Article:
5.The Mountain Man, Post Script

In the weeks after I left Roy in his sandy dry wash in Quartzsite, I spent a lot of time thinking about how to write about him.  I know I still have a lot to learn as an interviewer and word- portrait artist.  Yet, as best I could, I was determined to share the Mountain Man with my blog’s passengers.

If I didn’t write soon, I might lose the essence of the man.  But, if too soon, the questions I had failed to ask would haunt me or cause me to present a picture that was skewed and had gaping holes.

Roy remembers his high school years when he was a skinny, picked-on kid who learned to love the land. He went to college for a while but became disenchanted with the false causes of students and the apathy of teachers and the absence of meaningful study.  He chose a life in pastures and on the back of a horse in the middle of nowhere.

Roy expressed memories—about the first and last days of his marriage–too personal to be blared on the Internet’s impersonal megaphone.  Our rambling dialogues touched on The Something that inhabits everything and looks after some of us sometimes.  We talked of hippies, a label he avoided back in the days he was mistaken for one.  He wonders about the day if/when he might have to move indoors.   And I never got into his notebooks of mountain wisdom and stories of his life with horses.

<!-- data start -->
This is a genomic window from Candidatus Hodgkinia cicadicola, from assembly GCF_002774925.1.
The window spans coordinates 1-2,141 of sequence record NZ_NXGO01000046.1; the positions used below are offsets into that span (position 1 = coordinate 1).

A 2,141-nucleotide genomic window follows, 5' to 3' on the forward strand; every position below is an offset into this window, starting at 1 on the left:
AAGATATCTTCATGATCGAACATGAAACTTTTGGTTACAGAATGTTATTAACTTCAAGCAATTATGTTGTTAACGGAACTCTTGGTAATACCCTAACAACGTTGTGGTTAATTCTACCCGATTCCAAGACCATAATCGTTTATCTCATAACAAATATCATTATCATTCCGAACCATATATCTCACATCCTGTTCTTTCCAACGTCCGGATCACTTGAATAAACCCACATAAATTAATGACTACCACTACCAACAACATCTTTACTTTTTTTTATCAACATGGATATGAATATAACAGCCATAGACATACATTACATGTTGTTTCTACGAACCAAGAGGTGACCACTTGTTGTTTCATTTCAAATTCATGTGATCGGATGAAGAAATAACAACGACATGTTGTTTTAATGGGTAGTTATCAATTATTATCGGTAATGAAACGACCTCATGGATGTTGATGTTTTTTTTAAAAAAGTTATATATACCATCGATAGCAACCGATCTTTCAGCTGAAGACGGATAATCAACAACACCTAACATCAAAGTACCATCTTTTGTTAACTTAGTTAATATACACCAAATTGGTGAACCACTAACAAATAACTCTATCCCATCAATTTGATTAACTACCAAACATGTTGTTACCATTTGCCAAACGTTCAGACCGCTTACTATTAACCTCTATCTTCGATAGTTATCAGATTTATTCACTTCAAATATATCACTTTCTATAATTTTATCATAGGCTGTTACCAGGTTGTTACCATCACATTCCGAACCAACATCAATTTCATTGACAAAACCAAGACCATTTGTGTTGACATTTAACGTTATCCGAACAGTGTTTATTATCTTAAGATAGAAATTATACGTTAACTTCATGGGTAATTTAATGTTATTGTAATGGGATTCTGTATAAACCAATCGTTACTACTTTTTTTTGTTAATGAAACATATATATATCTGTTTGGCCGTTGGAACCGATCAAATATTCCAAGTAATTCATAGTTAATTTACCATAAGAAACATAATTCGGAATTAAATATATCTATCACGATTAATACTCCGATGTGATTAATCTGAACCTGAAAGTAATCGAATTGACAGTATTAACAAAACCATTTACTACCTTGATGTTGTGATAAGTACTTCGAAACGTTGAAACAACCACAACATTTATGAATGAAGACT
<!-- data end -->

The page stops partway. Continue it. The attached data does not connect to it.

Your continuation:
After a couple of weeks of reading and re-reading notes, still without a coherent theme for Roy’s story, I called Roy’s daughter.  My conscienceless Droid, pocketed her phone number like a common thief.   Thankfully, she welcomed the call and was easy to talk to.

“Roy and my mom split up when I was only four.  But we would see him often.  We’d go to the pasture where he camped with his horses.  I remember him as big and strong and as a wonderful story teller.”

“He thinks his family is disappointed in him.  Expected more.”  I said.

“What is too bad is there is not a place in our society any more for someone like Roy.  He is a man of the earth.   We may not be able to understand the choices he made, but there is nothing bad about him.  He doesn’t seem to fit anywhere.  I don’t judge him.  I don’t know if anyone judges him.  I am always glad to hear from him and to see him.  He usually spends most of the year in Montana and I see him then.”

She may see him before I do.

I will head back toward Quartzsite soon.  It will look different without thousands of RVs but I will have no trouble finding the spot where Roy was camped.  I hope he is still there but I don’t dwell on its likelihood.